With the legal bit, I don't have near the stopping power that I do with my ported bit, so when he wants to run through the bridle, he can. When he flung his head up and pretended he was a giraffe being run down by a pride of lionesses, I gave him as sharp a reminder as I could without any leverage as back up. Which is to say I yanked on him about as noticeably as a tick on a rhino.
We then spent a solid 15 minutes working on vertical and lateral flexion. And darn it if that horse didn't finally soften up his poll and let me move it around. We circled and paced in front of that scary section until he would let me flex and counter flex him without him attempting to flee the scene.
The way I saw it, I had a huge win last night. Getting any kind of submission in that legal bit has been a slow process. I got it last night though. I hate to jinx anything, but I think we've summited yet another mountain. I don't know how many are in the range, but this horse is making progress in leaps and bounds.
I know a brilliant horse is in there somewhere, big butt and all!
In early September, I had the sarcoid on Izzy's sheath removed via cryotherapy. That was the second attempt at removing it. For those who asked for an update, here it is.
It seems like the sarcoid is gone for good this time. The skin is smooth and soft and to my surprise, it looks like some of the pink skin is regaining its black color. Dr. Tolley explained that cryotherapy does much the same thing as a freeze brand. The pigment is destroyed, leaving all future hair (or in this case, skin) white. He also explained that if the freezing went deep enough, the skin might produce new pigment cells ... or something like that. Either way, some of the skin is definitely returning to its black color.
Speaking of looking better ...
At the end of September, Speedy sliced open his coronary band and separated the hoof wall from the coronary band. It looked pretty bad, but has healed remarkably fast.
My farrier was out yesterday for a regular trim. He ended up cutting a small arc out of the bottom of the hoof wall. This will serve to relieve the pressure that the new hoof is causing on the old. The amount of hoof he notched out is about the same as would be seen through normal wear on a barefoot horse. You would never know that just a few weeks back Speedy's coronary band was a hot mess. I can't believe how much hoof he has grown in just the past week!
When it rains, it pours, but I think it's also said that good things come in threes. That seems to be the case as yellow dog is also back to her normal, pain-in-the-patootie self. Two weeks ago, yellow dog required an after-hours emergency visit to the vet for what turned out to be an overdose of palm fronds. After taking it easy for a few days and getting to eat better than we do, she perked right up. She's back to terrorizing Tobias and wreaking havoc on the yard.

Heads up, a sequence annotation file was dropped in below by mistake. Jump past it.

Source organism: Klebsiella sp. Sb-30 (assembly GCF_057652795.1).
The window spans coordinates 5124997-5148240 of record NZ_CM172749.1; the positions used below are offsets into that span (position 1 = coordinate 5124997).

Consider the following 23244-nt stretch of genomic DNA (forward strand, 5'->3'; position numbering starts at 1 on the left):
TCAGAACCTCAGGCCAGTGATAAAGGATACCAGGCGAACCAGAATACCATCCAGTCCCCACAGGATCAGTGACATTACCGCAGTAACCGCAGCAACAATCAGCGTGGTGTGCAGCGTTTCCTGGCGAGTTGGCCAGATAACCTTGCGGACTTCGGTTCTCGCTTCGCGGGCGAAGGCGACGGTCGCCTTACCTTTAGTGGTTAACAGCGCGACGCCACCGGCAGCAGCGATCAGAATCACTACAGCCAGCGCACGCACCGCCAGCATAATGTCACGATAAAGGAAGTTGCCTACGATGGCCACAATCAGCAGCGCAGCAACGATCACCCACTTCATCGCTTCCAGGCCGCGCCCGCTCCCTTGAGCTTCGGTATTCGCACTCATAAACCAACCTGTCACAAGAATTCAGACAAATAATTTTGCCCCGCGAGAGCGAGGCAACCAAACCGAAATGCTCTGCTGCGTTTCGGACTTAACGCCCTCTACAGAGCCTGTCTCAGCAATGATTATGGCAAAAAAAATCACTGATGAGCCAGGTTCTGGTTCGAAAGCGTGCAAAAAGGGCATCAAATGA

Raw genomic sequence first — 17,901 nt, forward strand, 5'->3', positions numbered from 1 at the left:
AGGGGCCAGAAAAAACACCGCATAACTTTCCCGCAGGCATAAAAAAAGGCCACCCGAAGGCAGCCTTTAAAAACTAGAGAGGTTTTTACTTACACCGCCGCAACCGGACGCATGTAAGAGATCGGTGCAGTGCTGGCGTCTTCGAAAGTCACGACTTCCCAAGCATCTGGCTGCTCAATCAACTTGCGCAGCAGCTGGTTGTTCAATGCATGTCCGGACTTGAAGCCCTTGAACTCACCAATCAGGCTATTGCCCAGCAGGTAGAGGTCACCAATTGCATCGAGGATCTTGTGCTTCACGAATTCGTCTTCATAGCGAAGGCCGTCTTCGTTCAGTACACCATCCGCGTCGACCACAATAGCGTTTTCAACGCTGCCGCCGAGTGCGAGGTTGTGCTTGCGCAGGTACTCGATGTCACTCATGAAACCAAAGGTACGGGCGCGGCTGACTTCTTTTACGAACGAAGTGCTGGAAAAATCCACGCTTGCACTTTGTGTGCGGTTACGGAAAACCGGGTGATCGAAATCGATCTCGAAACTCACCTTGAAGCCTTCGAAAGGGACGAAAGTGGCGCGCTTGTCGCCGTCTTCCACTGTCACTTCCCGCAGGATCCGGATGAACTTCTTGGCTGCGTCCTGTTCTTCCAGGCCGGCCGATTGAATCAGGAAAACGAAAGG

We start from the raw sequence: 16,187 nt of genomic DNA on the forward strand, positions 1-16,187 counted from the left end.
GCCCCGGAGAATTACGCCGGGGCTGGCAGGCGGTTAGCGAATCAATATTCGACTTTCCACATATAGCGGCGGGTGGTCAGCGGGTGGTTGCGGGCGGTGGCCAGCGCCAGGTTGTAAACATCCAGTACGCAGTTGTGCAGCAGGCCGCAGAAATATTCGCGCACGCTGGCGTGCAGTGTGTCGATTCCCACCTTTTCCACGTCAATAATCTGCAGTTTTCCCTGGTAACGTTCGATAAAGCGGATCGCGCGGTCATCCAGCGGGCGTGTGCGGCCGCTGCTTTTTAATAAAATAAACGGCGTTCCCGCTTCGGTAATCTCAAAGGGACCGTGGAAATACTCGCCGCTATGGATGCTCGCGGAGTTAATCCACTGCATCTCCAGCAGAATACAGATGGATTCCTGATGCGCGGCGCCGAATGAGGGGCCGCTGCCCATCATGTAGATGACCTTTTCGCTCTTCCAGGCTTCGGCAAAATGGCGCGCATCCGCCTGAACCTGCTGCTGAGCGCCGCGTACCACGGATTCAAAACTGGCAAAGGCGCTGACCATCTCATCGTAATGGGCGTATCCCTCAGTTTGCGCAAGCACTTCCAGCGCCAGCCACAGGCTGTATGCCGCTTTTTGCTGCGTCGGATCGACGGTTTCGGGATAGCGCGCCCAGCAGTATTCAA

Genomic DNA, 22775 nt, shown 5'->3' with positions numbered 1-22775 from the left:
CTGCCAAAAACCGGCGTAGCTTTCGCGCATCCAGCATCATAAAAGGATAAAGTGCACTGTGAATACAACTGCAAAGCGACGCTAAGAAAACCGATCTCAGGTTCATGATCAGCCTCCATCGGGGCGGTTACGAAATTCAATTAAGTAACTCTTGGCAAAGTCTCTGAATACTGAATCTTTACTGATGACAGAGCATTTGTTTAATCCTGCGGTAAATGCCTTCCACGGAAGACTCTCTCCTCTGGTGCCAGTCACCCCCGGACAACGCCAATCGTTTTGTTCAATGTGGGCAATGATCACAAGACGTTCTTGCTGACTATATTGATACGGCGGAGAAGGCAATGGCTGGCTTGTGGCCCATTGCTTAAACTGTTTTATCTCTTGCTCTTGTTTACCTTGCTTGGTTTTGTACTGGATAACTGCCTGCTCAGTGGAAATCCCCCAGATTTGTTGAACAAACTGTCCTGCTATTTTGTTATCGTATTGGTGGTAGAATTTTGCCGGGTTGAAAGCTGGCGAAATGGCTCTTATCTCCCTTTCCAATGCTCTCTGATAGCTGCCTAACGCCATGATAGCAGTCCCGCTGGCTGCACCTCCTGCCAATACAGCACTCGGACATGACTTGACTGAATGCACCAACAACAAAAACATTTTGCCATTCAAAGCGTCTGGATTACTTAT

I'll be glad if these are the last of the surgeries/injuries/illnesses for at least a month or two. My wallet can't handle much more!
Izzy is proving to be pretty high maintenance. Annual hock injections, regular chiropractic visits, sarcoid removals ... Speedy's the one doing all the winning, but Izzy gets all the feel goods. Whatever it takes, right?!
The first few years I had Speedy, he needed adjustments all the time, but not any more. It's been a year and a half since his last visit with the chiropractor; he just doesn't seem to need it. When I had Izzy adjusted in May, he was moderately sore; it had been ten months since his last adjustment. Three months later, he was so sore that CC couldn't work him out of all of it. I had his hocks injected (again).
It's been three months since that last adjustment, so I decided to call CC before Izzy could start complaining. He had a few sore spots, but nothing that CC couldn't work out in a few minutes. He had his regular poll thing, and his rib heads were definitely starting to get sore, but other than a few tweaks here and there, the visit was mostly about prevention.
I am hoping that with quarterly chiropractor visits, I can keep Izzy from needing annual hock injections. It stands to reason that if I can keep him from being body sore, he might use himself more correctly which will be easier on his hocks.
CC doesn't think that regular adjustments will prevent Izzy's hocks from getting sore, but it certainly can't make them worse. My vet thinks that the big brown horse is just hard on himself. Until Izzy toughens up, CC and I will be seeing a lot more of each other.
I have learned to appreciate and savor whatever good rides the big brown horse gives me as they don't happen every day. Except lately, they do.
Since my last lesson with Chemaine Hurtado in September, my rides on Izzy have just gotten better and better. One of the things she wanted me to work on was bigger half halts with a quicker release. While I am not suddenly an expert rider, I'd like to think that I have implemented her suggestions.
I know my riding is improving because I can now feel when I start to restrict Izzy. He'll get tense and tighten up his topline and suddenly, I am riding him defensively without giving him the opportunity to stretch down. By recognizing that, I can now give him a firm half halt that says slow the heck down and rebalance yourself followed immediately by a gigantic release that says I trust you not to run off.
The weird thing is that it actually works. Sometimes I have to do it ten times in a row, but by the eleventh time, he's starting to rebalance himself. And if I am methodical about it, I can begin to use just my seat without my hands, and he still gets the message.